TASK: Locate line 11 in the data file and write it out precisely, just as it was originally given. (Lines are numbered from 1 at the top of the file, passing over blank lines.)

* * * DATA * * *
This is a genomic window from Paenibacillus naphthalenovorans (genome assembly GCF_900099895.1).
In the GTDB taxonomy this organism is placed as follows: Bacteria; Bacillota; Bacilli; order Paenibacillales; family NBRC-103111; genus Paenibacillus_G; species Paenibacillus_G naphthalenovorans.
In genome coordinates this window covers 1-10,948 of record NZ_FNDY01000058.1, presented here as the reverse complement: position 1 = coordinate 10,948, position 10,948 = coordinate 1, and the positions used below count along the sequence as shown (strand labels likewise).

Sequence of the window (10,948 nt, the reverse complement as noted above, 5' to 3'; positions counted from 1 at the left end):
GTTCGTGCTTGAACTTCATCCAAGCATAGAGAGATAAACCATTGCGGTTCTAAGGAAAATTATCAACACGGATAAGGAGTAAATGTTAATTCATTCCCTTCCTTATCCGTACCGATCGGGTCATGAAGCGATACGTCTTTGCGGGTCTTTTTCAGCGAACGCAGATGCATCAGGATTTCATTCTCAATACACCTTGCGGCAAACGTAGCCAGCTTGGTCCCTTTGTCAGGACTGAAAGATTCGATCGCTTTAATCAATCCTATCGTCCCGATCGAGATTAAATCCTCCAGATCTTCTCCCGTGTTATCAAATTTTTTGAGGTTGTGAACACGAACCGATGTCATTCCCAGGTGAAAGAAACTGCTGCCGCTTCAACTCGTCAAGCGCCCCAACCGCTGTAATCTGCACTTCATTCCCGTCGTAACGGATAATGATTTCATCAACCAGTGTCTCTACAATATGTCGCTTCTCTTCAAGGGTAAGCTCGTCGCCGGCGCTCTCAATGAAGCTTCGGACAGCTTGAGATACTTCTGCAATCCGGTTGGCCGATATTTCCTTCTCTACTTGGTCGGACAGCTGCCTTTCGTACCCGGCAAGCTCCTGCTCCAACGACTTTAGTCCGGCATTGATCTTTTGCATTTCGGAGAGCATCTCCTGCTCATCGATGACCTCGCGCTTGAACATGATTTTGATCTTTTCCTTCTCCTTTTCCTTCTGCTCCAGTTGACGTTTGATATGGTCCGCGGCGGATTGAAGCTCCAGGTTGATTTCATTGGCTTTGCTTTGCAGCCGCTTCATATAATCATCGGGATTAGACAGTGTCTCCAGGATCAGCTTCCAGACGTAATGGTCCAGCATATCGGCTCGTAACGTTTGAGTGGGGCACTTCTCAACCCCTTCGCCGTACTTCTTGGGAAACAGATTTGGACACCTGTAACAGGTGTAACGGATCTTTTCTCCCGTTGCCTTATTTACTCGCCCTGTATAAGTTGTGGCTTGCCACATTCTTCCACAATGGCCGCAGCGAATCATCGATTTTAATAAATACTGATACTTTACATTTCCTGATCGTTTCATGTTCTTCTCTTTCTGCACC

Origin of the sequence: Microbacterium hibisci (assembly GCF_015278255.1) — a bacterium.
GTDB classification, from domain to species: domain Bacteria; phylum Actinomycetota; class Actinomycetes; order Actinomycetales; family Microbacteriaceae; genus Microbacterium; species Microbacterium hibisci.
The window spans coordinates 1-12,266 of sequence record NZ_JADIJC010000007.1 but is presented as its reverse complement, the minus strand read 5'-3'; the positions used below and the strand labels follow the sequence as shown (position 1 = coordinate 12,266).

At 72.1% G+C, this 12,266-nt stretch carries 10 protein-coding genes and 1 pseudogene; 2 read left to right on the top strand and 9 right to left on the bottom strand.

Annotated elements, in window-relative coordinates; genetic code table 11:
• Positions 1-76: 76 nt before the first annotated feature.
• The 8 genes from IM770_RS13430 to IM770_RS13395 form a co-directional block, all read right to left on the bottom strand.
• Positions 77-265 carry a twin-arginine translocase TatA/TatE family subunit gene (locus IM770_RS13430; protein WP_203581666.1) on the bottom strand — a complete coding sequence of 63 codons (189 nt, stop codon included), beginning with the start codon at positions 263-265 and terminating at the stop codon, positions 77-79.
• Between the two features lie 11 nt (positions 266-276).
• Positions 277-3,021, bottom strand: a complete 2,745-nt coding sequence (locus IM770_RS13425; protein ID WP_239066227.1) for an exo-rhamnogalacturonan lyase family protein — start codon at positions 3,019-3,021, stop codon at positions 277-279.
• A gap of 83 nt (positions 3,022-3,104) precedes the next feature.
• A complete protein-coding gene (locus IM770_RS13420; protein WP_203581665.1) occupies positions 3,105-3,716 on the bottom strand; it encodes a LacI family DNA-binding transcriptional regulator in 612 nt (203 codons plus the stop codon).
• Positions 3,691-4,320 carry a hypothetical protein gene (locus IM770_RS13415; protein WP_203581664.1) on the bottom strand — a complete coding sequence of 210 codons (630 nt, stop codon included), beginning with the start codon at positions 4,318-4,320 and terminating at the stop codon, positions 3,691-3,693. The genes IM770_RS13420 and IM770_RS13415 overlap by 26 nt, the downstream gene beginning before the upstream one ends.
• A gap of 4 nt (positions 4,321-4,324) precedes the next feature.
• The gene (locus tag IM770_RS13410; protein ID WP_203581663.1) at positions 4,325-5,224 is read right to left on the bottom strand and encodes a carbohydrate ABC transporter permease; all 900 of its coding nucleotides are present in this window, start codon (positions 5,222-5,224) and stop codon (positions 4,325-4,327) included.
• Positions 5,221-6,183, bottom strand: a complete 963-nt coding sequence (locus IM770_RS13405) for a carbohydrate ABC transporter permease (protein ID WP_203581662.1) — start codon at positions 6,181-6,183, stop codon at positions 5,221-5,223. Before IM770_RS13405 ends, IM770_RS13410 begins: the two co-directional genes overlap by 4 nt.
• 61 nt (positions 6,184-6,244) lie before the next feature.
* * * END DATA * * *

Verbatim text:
• Positions 1-76: 76 nt before the first annotated feature.